One-way ANOVA test showed that the test setup did not have a significant effect on the test scores, total test duration and response time of the 6 children, it had only an effect on the tutorial duration (Table 6). The paired t-test computed for the pairwise comparison between the test setups showed that the tutorial time differed significantly between the conventional-robot and conventional-tablet setups (Fig. 6(b)). This difference is based on the fact that the tutorial of the conventional setup incorporates only instructions about the test questions and do not have any extra information about digital setup/media (i.e. robot and tablet). The t-test results also showed that, similar to the previous analysis on the all participants, the group means of total test duration (Fig. 6(c)) and response time (Fig. 6(d)) were significantly different between the conventional-robot setup and robot-tablet setup. As mentioned before, the significance was issued by the verbal and non-verbal feedback of the robot during the interaction session.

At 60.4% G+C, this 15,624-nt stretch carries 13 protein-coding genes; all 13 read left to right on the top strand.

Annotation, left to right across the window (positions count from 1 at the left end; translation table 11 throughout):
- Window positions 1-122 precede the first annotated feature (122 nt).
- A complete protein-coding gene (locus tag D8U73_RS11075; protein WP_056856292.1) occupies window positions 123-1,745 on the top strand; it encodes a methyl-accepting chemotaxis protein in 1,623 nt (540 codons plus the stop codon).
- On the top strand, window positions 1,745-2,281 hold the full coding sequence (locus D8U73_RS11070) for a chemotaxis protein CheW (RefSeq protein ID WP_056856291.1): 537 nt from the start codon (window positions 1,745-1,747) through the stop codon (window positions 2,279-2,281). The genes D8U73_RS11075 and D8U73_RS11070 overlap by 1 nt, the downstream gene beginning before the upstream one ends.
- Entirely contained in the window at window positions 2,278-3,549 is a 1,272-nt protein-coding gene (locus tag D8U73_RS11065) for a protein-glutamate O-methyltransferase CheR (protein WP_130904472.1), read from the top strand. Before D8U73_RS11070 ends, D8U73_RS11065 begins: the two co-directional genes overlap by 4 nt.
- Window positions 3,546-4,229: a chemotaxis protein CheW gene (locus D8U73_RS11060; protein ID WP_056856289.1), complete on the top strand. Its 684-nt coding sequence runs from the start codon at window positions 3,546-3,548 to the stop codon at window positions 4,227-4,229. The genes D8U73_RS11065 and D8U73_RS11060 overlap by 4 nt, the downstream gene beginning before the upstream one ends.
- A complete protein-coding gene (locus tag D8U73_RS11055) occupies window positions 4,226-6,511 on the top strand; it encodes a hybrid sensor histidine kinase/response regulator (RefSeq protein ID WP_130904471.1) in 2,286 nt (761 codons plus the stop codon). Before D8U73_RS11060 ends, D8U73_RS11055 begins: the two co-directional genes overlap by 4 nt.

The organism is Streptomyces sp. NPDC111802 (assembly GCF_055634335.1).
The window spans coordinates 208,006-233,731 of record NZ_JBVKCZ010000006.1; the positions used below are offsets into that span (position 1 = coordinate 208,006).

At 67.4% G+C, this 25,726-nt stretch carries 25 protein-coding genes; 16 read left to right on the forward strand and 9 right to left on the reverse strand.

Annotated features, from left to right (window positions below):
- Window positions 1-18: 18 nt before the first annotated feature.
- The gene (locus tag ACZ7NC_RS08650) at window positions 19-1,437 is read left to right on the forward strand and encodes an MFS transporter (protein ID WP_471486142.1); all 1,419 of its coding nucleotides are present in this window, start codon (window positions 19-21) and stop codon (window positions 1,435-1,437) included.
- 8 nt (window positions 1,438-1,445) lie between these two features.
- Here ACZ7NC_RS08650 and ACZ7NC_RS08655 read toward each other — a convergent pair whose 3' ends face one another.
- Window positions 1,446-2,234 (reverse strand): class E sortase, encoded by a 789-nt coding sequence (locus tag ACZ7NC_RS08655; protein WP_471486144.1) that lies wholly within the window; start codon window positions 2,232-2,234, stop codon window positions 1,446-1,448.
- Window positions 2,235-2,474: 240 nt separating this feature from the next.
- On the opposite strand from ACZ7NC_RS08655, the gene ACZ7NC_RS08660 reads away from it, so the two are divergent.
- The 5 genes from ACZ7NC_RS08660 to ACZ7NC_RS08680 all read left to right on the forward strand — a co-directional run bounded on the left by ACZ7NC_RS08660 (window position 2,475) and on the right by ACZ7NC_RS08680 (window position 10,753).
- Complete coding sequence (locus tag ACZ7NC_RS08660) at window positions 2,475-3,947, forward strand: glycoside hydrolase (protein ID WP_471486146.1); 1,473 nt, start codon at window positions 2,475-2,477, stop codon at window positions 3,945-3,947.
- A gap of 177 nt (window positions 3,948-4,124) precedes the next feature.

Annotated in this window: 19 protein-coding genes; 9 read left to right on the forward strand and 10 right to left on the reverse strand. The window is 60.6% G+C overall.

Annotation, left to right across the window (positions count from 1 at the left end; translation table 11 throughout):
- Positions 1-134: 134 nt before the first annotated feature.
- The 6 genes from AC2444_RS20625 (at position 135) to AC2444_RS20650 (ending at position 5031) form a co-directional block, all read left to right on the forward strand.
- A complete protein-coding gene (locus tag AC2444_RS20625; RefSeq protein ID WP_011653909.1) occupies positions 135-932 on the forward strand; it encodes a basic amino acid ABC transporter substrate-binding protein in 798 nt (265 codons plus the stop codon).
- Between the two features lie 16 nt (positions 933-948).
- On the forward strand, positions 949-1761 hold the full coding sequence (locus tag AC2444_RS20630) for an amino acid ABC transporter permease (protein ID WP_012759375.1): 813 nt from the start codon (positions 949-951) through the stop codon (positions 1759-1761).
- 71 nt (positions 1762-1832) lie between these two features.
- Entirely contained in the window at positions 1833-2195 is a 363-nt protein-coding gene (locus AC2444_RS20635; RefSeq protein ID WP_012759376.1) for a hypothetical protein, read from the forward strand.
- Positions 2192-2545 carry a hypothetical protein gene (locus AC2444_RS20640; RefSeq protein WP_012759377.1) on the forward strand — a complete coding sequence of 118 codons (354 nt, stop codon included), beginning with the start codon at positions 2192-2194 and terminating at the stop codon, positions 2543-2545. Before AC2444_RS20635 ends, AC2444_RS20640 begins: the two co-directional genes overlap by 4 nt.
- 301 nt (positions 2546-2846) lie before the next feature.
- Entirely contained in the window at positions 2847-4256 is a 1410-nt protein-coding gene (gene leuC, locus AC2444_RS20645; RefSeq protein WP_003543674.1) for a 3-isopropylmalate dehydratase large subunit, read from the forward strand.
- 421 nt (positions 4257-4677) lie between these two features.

As a summary, the statistical analysis showed no significant difference on the test scores for the setups, but the timing characteristics differed significantly, as expected due to the feedback mechanism of the robot. In order to investigate if the robot had any significant effect on the engagement of children despite the longer duration of the interaction session, a behavioral analysis study was conducted on the video recordings of the children tested with the same item set on all the setups. The videos were annotated by the start and end times of each child’s speech, gaze direction, gestures (smiling, mimicking the robot) and boredom signs (sighing, yawning, fidgeting, etc.). Unfortunately, due to the fact that the conventional study were performed after the COVID-19 outbreak and all the children wear facial mask and protective clothing, the behavioral analysis results were inconclusive for the comparison of the conventional setup with the gamified setups. But a previous behavioral annotation study performed on the tablet and robot setups showed that there was no significant difference between both setup in terms of children’s speech, their gaze direction and boredom signs. On the other hand, the behavioral coding revealed that children smiled and talked to the robot and mimicked it whereas there were no annotated occurrence of these behaviours in the tablet setup. The children’s interactive engagement with the robot may be interpreted as a higher involvement with the game due to the presence of the robot, however the results are not significantly representative because of the small sample size.